▪ Rapid Eye Movement (REM) or “active” sleep. During REM sleep, our brains are active and dreaming occurs. Our bodies become immobile; breathing and heart rates are irregular. Infants spend about 50 percent of their sleep time in NREM and 50 percent in REM sleep. Adults spend about 20 percent of their sleep time in REM and 80 percent in NREM sleep. The elderly spend less than 15 percent of their sleep time in REM sleep.

Change in Sleep Patterns

From newborn to 2 months, sleep occurs around the clock, interrupted only by the need to be fed, changed or comforted. They typically sleep 11-18 hours a day.

By 6 months, some infants will begin sleeping through the night. By 9 months of age, 70-80 percent will do so. At this stage, infants typically sleep nine to 12 hours during the night and nap one to four times a day, decreasing as they reach age 1.

Toddlers 1 to 3 years old need about 12-14 hours of sleep every 24 hours. By 18 months of age, naps typically decrease to once a day lasting about one to three hours. Many toddlers resist going to bed and can experience nighttime awakenings due to fears and nightmares.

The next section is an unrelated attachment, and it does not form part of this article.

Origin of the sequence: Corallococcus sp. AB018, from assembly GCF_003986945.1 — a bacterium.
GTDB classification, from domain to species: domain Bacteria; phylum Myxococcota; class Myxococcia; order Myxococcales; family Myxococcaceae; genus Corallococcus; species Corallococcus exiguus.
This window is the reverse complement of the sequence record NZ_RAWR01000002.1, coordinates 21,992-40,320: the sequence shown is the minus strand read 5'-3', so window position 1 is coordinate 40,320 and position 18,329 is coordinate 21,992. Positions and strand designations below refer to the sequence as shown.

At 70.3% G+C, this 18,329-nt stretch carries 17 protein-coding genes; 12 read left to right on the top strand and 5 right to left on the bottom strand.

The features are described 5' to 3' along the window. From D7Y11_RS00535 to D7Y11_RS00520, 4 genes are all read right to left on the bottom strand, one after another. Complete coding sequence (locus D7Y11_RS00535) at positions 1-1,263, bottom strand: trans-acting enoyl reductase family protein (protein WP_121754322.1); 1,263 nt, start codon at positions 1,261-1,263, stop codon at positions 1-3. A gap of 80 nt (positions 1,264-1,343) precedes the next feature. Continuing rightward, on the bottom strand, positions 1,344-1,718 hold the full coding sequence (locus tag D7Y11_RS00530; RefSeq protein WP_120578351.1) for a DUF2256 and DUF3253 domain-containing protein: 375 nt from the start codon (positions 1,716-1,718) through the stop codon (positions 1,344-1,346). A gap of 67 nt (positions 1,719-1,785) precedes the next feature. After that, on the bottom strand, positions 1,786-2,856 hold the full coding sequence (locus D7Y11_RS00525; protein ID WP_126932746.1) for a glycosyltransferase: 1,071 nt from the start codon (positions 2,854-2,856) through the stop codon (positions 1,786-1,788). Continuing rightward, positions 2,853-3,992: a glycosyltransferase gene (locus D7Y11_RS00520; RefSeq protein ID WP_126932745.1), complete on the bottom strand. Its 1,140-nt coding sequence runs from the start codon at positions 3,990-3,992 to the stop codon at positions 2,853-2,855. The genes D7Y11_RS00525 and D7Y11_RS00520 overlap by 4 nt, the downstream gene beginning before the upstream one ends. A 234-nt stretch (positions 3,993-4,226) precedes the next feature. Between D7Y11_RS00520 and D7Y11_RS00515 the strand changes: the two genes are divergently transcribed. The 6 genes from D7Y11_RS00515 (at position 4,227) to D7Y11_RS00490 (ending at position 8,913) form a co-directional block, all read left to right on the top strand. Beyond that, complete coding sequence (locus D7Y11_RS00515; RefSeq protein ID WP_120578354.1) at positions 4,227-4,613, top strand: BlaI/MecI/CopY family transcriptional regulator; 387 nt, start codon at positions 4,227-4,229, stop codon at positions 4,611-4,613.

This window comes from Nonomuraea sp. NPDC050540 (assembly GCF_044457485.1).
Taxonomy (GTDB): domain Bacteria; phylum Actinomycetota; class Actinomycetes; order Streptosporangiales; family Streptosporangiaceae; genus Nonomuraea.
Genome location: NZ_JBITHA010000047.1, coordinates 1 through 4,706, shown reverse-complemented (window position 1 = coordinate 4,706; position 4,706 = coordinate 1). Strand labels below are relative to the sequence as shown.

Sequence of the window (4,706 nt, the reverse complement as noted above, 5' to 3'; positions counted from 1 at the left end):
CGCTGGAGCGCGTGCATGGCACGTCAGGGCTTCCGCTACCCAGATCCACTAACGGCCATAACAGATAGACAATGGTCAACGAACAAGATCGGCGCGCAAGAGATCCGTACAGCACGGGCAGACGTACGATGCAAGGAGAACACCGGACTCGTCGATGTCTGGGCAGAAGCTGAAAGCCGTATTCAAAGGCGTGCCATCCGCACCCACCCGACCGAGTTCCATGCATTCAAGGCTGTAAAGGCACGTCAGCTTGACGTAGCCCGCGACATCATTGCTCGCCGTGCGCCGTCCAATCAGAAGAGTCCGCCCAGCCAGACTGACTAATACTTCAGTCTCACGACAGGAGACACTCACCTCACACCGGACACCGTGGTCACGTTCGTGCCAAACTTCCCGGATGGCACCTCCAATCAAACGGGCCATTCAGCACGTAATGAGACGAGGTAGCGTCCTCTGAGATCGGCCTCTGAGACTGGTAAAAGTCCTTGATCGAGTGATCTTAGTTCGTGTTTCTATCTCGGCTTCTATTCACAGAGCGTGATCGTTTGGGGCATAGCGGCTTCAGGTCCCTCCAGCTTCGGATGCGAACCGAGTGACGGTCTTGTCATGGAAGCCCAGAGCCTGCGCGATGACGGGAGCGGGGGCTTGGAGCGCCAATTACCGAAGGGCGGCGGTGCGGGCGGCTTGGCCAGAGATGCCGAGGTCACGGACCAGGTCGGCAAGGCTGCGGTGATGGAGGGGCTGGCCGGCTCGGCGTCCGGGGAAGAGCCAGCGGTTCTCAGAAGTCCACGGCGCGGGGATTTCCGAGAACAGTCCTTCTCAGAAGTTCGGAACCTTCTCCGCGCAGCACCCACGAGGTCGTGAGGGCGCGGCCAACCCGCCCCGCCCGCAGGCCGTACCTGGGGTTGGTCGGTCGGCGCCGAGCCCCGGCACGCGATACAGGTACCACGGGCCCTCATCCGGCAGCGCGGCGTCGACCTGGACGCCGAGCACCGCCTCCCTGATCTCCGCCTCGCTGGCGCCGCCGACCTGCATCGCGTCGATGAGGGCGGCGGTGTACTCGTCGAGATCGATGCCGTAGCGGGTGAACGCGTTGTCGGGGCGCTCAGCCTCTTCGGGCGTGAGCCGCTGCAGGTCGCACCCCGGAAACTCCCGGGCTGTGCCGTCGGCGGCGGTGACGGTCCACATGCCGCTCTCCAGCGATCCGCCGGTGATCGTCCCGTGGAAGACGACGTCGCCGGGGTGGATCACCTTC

Preschoolers 3 to 5 years old typically sleep 11-13 hours and may no longer require a nap. As the imagination develops, it is not uncommon for preschoolers to experience nighttime fears or nightmares — these tend to peak during preschool years.

Children 5 to 12 years old need 10-11 hours of sleep. At this age, increasing time demands arise from school and other extracurricular activities. School-aged children become more interested in TV, computers and caffeinated products — all of which can lead to difficulty falling asleep, nightmares and disruptions to their sleep. Sleep disorders are prevalent at this age.

Teens in the U.S. have been found to be chronically sleep-deprived and pathologically sleepy. A National Sleep Foundation poll found 59 percent of 6-8th graders and 87 percent of high school students in the U.S. were getting less than the recommended 8 1/2 to 9 1/2 hours of sleep on school nights.

The reasons for teens’ lack of sleep include homework, extracurricular activities, after-school jobs and use of technology that can keep them up late on weeknights. It is recommended that teens and parents understand the impact of healthy sleep habits, including enforcing a media curfew.

Teens are special